Auckland city council is pushing for more detention tanks

So for starters, what is a retention or a detention tank?

Here is a clear definition from Auckland city council.

Detention tank: Detention tanks work by temporarily storing stormwater runoff during a rainfall event and then slowly releases the water into the public stormwater system. These can be located either above or below ground.

Retention tank (Water Harvesting) : A retention tank is used to permanently hold rainwater, which can then be reused for hose taps, toilet use and laundry purposes. Also known as a single purpose rain tank.

Dual purpose tank: Dual purpose tank both retain and detain rainwater. The bottom third of the tank is used to store rainwater permanently (retains) for non-drinking water supply and the upper two thirds of the tank temporarily holds (detains) rainwater and slowly releases it until it reaches the retaining level.

Water supply rain tank: These tanks store rainwater collected from roof areas and provide the main water supply to a household, this includes drinking water. This practice note does not address potable water supply requirements; for further information refer to Clause G12 of the NZ Building Code, which can be found at

Why are detention tanks desired by Auckland city council?

Auckland is growing! As such, its infrastructure must also grow to keep up with the demand, this includes its public sewer and storm water systems into which all properties discharge. Keeping up with this growth could cost tax payers Billions of dollars.

1000’s of new homes are being built with even more homes being extended adding hundreds of thousands of square meters of roof surface collecting additional rain water.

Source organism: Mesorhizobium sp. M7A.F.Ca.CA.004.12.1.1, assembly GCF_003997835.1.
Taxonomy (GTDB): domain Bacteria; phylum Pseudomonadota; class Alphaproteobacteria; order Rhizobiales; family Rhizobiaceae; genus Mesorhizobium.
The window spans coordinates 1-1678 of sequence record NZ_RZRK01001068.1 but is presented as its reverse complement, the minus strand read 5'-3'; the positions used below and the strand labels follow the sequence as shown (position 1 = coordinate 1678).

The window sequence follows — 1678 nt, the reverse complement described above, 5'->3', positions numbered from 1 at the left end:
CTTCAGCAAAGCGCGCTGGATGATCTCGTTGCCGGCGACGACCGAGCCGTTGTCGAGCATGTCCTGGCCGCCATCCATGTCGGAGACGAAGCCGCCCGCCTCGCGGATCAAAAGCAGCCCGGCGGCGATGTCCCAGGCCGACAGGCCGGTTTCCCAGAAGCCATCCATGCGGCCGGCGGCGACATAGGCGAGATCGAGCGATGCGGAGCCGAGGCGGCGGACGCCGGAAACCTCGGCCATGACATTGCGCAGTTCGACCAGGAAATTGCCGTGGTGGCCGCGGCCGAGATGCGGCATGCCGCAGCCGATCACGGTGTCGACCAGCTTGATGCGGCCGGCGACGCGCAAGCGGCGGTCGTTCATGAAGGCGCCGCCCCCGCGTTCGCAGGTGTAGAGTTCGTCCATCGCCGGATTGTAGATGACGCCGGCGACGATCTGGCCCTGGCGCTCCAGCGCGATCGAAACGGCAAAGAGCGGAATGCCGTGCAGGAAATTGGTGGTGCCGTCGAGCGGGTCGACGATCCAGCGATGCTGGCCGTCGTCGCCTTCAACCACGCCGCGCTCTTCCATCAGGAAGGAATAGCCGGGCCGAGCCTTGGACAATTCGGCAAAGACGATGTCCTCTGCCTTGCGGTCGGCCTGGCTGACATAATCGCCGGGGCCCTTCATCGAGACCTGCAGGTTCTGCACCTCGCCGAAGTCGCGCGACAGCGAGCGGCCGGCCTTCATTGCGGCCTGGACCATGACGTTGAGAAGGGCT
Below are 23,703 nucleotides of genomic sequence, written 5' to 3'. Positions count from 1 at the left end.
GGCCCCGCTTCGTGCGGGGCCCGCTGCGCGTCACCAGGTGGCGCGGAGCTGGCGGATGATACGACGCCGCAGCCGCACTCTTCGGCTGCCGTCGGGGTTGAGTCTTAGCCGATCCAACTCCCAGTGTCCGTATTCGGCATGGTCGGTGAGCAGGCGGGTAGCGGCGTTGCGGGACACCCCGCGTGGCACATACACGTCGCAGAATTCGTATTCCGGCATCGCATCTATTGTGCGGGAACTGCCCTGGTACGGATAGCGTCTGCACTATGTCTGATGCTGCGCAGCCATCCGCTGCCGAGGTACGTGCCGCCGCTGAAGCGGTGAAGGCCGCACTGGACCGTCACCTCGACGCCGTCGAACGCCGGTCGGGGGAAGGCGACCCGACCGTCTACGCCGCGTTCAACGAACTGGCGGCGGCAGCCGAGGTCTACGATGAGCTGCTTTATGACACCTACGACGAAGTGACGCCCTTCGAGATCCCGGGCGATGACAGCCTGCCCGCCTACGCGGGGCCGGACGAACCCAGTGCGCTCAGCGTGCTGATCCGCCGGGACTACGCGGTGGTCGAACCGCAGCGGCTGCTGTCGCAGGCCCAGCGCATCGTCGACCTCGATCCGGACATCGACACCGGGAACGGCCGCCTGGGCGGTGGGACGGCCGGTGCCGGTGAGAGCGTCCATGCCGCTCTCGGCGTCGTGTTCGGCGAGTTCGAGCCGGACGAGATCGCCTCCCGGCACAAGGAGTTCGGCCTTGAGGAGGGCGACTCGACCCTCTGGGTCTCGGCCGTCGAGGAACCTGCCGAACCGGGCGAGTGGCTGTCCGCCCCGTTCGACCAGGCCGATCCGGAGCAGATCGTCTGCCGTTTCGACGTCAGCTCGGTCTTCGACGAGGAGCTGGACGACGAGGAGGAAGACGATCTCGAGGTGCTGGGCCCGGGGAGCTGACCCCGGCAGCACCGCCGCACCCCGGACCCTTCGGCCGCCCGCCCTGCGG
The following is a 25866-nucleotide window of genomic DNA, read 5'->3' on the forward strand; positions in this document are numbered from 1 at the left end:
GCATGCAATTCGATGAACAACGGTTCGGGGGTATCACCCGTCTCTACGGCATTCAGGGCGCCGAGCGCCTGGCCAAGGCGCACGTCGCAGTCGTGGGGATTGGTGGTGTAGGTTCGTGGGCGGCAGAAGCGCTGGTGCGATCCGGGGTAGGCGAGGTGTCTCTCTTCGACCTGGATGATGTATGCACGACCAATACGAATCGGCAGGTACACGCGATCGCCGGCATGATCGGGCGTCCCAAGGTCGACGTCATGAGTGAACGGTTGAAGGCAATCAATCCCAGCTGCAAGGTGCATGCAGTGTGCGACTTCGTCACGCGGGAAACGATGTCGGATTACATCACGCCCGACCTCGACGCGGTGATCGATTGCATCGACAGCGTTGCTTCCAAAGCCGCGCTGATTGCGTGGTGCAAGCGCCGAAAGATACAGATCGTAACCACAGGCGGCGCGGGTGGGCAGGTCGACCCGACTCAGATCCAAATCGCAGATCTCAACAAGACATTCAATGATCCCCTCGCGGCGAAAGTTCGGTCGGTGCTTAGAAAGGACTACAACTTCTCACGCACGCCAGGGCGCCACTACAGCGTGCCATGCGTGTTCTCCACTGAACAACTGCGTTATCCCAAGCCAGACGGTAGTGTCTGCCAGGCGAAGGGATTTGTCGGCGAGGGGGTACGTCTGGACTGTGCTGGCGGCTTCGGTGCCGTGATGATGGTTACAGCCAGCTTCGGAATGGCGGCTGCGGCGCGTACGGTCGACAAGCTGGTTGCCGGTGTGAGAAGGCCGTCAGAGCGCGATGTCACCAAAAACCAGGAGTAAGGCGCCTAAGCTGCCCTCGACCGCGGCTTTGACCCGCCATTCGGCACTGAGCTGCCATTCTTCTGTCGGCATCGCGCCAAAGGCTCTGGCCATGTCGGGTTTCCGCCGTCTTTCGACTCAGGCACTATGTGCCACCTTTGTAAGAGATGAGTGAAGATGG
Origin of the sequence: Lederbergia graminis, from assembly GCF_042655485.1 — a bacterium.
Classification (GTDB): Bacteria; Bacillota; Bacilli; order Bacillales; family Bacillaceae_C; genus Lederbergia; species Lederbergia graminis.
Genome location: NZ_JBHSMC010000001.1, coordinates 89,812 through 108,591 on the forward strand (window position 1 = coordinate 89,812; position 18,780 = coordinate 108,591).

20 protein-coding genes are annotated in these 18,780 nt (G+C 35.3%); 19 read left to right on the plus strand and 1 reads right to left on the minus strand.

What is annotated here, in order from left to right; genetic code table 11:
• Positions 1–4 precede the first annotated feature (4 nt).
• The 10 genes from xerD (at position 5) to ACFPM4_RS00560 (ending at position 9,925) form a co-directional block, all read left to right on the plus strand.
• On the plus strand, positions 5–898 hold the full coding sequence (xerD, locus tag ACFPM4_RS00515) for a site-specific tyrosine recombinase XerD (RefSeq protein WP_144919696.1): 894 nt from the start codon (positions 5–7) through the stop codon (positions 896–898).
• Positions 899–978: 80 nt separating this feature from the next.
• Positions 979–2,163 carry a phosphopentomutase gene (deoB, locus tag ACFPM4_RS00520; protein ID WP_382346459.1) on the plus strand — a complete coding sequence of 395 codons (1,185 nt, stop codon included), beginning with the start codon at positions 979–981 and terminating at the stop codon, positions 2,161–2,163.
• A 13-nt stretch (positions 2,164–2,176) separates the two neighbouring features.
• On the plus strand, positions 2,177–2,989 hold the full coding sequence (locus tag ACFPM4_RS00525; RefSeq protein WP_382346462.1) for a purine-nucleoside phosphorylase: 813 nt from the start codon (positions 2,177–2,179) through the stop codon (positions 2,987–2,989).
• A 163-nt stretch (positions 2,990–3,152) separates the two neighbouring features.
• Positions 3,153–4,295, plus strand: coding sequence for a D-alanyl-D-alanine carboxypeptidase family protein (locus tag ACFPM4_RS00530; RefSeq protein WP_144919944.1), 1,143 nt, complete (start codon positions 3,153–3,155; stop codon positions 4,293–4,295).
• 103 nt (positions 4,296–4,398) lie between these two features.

All this water needs to somehow be managed , if not, our public storm water systems will get overwhelmed affecting our public sewer lines and that is something no one wants for obvious reasons. So Auckland city council have come up with a solution that will slow down this infrastructure growth.

The solution was to simply make the managing of this additional rainwater the homeowners problem by introducing detention tanks. The surface area of the roof will determine the size of the detention tank. Rule of thumb is that 1 square meter or roof surface area will equal to 100 liters of detained water (this can change depending on council or conditions).

Detention tanks are designed to take the first load of rain, then with a controlled outlet slowly release the water back into the public storm water system. The size of the controlled outlet will be specified in your consent application.

The controlled discharge will allow the public storm water system to cope with the initial downpour, at some point the tank may completely fill up because the controlled outlet may not keep up with ongoing downpour. At this point in time the tanks will automatically overflow directly into public system. In theory, this should only happen every 100 years :).

In the images below you can see underground detention tanks have been installed (no pump). Having them underground is a great way to hide them. These specific models are very handy because they are only 1 meter deep allowing us in most cases to find a gravity solution rather than having to use a pump.

Drainage NZ can advise on many variations of retention and detention setups. This includes commercial and residential solutions. Simply give us a call if you have any questions.

My next article will discuss a maintenance schedule council urges home owners should maintain.